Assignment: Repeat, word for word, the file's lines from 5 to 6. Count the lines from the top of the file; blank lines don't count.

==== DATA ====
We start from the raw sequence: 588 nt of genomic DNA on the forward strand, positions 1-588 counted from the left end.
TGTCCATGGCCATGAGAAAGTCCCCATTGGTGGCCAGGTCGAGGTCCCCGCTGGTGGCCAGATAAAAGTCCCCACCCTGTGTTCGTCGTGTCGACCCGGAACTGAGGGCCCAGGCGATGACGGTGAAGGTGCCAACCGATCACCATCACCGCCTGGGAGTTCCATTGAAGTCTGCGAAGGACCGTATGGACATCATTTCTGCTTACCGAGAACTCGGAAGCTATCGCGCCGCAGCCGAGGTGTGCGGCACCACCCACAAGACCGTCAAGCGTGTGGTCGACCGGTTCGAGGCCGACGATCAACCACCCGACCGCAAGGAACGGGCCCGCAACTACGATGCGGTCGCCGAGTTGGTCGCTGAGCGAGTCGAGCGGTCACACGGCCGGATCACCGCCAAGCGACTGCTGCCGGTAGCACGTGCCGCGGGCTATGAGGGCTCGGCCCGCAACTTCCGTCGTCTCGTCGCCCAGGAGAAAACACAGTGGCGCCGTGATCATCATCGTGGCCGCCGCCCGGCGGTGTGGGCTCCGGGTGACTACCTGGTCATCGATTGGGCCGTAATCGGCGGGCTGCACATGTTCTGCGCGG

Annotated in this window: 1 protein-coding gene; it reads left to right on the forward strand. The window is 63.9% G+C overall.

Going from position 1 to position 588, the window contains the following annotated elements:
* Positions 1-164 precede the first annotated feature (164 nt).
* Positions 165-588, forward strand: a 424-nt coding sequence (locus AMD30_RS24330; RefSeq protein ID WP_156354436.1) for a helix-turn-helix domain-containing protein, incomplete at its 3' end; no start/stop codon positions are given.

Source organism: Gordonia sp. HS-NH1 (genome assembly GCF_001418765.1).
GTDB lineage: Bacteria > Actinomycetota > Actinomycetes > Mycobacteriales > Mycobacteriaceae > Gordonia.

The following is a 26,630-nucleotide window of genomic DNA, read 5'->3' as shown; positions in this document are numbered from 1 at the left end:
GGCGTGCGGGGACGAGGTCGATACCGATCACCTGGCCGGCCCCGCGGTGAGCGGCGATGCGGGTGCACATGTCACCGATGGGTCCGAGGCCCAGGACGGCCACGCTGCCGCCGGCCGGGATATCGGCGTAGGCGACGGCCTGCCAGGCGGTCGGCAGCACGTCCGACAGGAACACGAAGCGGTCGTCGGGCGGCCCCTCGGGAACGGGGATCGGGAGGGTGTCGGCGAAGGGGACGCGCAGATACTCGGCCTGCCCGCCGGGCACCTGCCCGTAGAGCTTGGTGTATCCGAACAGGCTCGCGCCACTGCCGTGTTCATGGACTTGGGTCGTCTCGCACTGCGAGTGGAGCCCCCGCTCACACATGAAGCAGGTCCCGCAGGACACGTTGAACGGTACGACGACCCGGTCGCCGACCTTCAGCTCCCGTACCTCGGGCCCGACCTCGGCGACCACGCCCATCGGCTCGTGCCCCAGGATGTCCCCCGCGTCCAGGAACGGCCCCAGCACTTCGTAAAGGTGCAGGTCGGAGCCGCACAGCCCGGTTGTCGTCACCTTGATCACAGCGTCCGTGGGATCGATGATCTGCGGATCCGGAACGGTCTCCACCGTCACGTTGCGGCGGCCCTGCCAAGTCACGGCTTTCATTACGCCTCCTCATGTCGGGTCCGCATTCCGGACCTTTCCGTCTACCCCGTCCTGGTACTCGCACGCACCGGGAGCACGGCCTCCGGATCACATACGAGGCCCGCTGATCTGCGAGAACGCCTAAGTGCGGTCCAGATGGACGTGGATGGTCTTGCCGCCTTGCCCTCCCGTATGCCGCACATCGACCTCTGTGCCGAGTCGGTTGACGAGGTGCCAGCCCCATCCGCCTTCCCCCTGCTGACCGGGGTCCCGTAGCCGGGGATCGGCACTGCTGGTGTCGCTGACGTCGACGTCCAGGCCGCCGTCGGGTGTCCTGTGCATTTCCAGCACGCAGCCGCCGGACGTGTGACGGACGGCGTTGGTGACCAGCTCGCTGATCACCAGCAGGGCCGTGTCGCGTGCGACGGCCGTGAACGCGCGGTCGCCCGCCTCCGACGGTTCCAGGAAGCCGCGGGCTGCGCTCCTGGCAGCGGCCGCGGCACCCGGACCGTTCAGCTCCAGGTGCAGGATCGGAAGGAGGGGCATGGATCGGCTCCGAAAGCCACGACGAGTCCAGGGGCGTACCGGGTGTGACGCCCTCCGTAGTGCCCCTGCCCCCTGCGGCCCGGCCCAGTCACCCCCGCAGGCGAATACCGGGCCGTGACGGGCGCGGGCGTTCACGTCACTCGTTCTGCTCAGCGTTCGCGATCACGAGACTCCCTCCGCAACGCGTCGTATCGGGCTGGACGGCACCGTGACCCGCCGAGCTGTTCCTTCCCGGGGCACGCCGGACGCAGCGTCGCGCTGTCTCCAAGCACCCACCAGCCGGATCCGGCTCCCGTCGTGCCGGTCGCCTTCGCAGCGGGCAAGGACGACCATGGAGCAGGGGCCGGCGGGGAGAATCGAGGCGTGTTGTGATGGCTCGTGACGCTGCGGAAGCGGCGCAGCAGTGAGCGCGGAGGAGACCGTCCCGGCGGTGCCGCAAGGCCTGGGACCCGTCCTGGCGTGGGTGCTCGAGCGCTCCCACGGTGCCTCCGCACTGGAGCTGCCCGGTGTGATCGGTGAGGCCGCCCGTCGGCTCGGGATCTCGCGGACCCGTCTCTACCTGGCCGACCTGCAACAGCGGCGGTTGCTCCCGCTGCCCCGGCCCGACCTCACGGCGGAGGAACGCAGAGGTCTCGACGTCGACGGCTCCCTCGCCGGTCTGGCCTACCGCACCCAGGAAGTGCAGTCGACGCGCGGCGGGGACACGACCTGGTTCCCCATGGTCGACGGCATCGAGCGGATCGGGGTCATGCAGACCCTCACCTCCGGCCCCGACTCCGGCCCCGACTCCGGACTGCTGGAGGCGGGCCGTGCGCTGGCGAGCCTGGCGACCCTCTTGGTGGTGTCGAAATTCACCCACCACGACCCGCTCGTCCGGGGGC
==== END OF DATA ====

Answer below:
* Positions 1-164 precede the first annotated feature (164 nt).
* Positions 165-588, forward strand: a 424-nt coding sequence (locus AMD30_RS24330; RefSeq protein ID WP_156354436.1) for a helix-turn-helix domain-containing protein, incomplete at its 3' end; no start/stop codon positions are given.